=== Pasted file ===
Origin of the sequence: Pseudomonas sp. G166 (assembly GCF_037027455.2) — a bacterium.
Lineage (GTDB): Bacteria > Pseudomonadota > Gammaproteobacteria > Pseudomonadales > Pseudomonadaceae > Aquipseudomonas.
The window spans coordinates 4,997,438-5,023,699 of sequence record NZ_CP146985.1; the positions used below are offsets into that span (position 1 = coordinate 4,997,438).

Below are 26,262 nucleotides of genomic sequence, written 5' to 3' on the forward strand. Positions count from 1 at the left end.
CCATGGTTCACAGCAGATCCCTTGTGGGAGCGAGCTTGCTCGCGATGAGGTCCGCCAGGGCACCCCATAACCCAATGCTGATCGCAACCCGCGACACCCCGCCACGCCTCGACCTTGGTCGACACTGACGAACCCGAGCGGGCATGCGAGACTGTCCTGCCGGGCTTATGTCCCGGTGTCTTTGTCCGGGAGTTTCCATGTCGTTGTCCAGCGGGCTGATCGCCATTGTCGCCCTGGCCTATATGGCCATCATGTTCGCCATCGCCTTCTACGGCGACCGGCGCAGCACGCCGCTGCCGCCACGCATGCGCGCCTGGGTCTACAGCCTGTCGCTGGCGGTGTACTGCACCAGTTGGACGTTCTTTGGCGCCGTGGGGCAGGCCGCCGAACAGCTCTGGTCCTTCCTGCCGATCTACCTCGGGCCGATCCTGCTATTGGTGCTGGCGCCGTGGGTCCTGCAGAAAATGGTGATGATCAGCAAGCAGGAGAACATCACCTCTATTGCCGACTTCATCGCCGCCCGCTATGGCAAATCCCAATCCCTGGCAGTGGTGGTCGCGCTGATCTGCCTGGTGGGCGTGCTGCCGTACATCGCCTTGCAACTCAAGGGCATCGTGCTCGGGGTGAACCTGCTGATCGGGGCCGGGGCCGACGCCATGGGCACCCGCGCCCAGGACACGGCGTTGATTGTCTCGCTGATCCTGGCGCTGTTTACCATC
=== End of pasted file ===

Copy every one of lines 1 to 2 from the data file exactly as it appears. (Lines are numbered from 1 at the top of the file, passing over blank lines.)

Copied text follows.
Origin of the sequence: Pseudomonas sp. G166 (assembly GCF_037027455.2) — a bacterium.
Lineage (GTDB): Bacteria > Pseudomonadota > Gammaproteobacteria > Pseudomonadales > Pseudomonadaceae > Aquipseudomonas.